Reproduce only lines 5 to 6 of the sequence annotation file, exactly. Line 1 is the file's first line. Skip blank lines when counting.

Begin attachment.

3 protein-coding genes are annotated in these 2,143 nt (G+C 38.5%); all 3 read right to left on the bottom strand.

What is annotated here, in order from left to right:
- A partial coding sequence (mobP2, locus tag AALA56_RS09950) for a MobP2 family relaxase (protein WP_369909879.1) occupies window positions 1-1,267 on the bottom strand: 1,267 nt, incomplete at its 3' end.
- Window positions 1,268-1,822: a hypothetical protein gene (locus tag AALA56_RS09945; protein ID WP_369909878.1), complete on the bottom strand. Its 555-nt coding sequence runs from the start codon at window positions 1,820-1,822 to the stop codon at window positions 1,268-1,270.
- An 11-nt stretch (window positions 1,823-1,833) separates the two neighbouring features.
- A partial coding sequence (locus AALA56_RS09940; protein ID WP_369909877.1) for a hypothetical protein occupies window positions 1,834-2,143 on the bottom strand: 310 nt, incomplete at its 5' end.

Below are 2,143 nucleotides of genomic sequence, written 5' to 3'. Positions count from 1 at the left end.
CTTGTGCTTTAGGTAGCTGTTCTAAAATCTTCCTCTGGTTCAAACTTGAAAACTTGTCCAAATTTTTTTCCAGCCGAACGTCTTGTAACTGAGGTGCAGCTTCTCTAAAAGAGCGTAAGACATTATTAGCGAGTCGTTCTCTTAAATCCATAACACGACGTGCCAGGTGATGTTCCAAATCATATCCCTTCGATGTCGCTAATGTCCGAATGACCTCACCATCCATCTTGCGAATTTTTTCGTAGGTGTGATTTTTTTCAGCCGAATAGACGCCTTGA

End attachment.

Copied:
- An 11-nt stretch (window positions 1,823-1,833) separates the two neighbouring features.
- A partial coding sequence (locus AALA56_RS09940; protein ID WP_369909877.1) for a hypothetical protein occupies window positions 1,834-2,143 on the bottom strand: 310 nt, incomplete at its 5' end.